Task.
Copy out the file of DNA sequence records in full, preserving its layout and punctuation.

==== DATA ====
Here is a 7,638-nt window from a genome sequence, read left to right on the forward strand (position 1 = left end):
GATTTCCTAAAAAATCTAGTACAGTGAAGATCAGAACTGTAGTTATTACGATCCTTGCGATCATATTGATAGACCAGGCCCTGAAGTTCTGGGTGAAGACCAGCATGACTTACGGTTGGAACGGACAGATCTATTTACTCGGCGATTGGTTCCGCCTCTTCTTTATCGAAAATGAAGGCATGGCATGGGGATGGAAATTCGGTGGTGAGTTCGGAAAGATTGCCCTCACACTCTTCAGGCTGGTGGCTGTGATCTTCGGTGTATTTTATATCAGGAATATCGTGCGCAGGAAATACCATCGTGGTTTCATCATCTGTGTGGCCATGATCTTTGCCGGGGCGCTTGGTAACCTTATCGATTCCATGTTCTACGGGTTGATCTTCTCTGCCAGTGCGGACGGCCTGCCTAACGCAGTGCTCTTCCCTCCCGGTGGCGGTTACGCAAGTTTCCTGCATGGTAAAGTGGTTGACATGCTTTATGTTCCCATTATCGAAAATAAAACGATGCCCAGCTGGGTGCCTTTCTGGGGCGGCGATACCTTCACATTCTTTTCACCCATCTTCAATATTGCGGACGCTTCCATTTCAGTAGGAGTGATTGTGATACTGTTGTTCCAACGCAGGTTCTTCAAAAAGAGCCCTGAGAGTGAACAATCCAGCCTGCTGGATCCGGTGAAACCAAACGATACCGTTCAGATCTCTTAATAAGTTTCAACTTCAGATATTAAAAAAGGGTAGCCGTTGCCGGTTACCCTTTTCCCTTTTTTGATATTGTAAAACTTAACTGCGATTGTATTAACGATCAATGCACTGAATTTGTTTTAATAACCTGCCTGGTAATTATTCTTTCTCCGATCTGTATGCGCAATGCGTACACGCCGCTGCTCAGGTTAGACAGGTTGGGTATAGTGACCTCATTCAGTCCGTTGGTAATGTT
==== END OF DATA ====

Here is a 7,638-nt window from a genome sequence, read left to right on the forward strand (position 1 = left end):
GATTTCCTAAAAAATCTAGTACAGTGAAGATCAGAACTGTAGTTATTACGATCCTTGCGATCATATTGATAGACCAGGCCCTGAAGTTCTGGGTGAAGACCAGCATGACTTACGGTTGGAACGGACAGATCTATTTACTCGGCGATTGGTTCCGCCTCTTCTTTATCGAAAATGAAGGCATGGCATGGGGATGGAAATTCGGTGGTGAGTTCGGAAAGATTGCCCTCACACTCTTCAGGCTGGTGGCTGTGATCTTCGGTGTATTTTATATCAGGAATATCGTGCGCAGGAAATACCATCGTGGTTTCATCATCTGTGTGGCCATGATCTTTGCCGGGGCGCTTGGTAACCTTATCGATTCCATGTTCTACGGGTTGATCTTCTCTGCCAGTGCGGACGGCCTGCCTAACGCAGTGCTCTTCCCTCCCGGTGGCGGTTACGCAAGTTTCCTGCATGGTAAAGTGGTTGACATGCTTTATGTTCCCATTATCGAAAATAAAACGATGCCCAGCTGGGTGCCTTTCTGGGGCGGCGATACCTTCACATTCTTTTCACCCATCTTCAATATTGCGGACGCTTCCATTTCAGTAGGAGTGATTGTGATACTGTTGTTCCAACGCAGGTTCTTCAAAAAGAGCCCTGAGAGTGAACAATCCAGCCTGCTGGATCCGGTGAAACCAAACGATACCGTTCAGATCTCTTAATAAGTTTCAACTTCAGATATTAAAAAAGGGTAGCCGTTGCCGGTTACCCTTTTCCCTTTTTTGATATTGTAAAACTTAACTGCGATTGTATTAACGATCAATGCACTGAATTTGTTTTAATAACCTGCCTGGTAATTATTCTTTCTCCGATCTGTATGCGCAATGCGTACACGCCGCTGCTCAGGTTAGACAGGTTGGGTATAGTGACCTCATTCAGTCCGTTGGTAATGTT